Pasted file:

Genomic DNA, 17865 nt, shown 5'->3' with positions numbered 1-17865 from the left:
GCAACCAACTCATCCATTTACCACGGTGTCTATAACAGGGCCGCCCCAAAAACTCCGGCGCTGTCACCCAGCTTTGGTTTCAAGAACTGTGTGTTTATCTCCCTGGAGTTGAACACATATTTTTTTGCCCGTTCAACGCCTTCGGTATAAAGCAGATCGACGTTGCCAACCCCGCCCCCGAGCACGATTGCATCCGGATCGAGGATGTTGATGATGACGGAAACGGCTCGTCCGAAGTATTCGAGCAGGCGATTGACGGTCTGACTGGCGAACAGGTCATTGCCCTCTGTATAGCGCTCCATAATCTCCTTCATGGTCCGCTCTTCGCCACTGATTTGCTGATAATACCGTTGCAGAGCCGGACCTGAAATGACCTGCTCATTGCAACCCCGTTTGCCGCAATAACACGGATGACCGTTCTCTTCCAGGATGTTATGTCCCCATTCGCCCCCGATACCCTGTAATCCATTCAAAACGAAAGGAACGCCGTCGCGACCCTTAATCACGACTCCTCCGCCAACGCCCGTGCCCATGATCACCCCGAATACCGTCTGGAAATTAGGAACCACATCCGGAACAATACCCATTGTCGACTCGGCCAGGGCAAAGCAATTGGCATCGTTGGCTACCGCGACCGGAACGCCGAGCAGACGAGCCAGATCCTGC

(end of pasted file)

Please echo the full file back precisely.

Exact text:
Genomic DNA, 17865 nt, shown 5'->3' with positions numbered 1-17865 from the left:
GCAACCAACTCATCCATTTACCACGGTGTCTATAACAGGGCCGCCCCAAAAACTCCGGCGCTGTCACCCAGCTTTGGTTTCAAGAACTGTGTGTTTATCTCCCTGGAGTTGAACACATATTTTTTTGCCCGTTCAACGCCTTCGGTATAAAGCAGATCGACGTTGCCAACCCCGCCCCCGAGCACGATTGCATCCGGATCGAGGATGTTGATGATGACGGAAACGGCTCGTCCGAAGTATTCGAGCAGGCGATTGACGGTCTGACTGGCGAACAGGTCATTGCCCTCTGTATAGCGCTCCATAATCTCCTTCATGGTCCGCTCTTCGCCACTGATTTGCTGATAATACCGTTGCAGAGCCGGACCTGAAATGACCTGCTCATTGCAACCCCGTTTGCCGCAATAACACGGATGACCGTTCTCTTCCAGGATGTTATGTCCCCATTCGCCCCCGATACCCTGTAATCCATTCAAAACGAAAGGAACGCCGTCGCGACCCTTAATCACGACTCCTCCGCCAACGCCCGTGCCCATGATCACCCCGAATACCGTCTGGAAATTAGGAACCACATCCGGAACAATACCCATTGTCGACTCGGCCAGGGCAAAGCAATTGGCATCGTTGGCTACCGCGACCGGAACGCCGAGCAGACGAGCCAGATCCTGC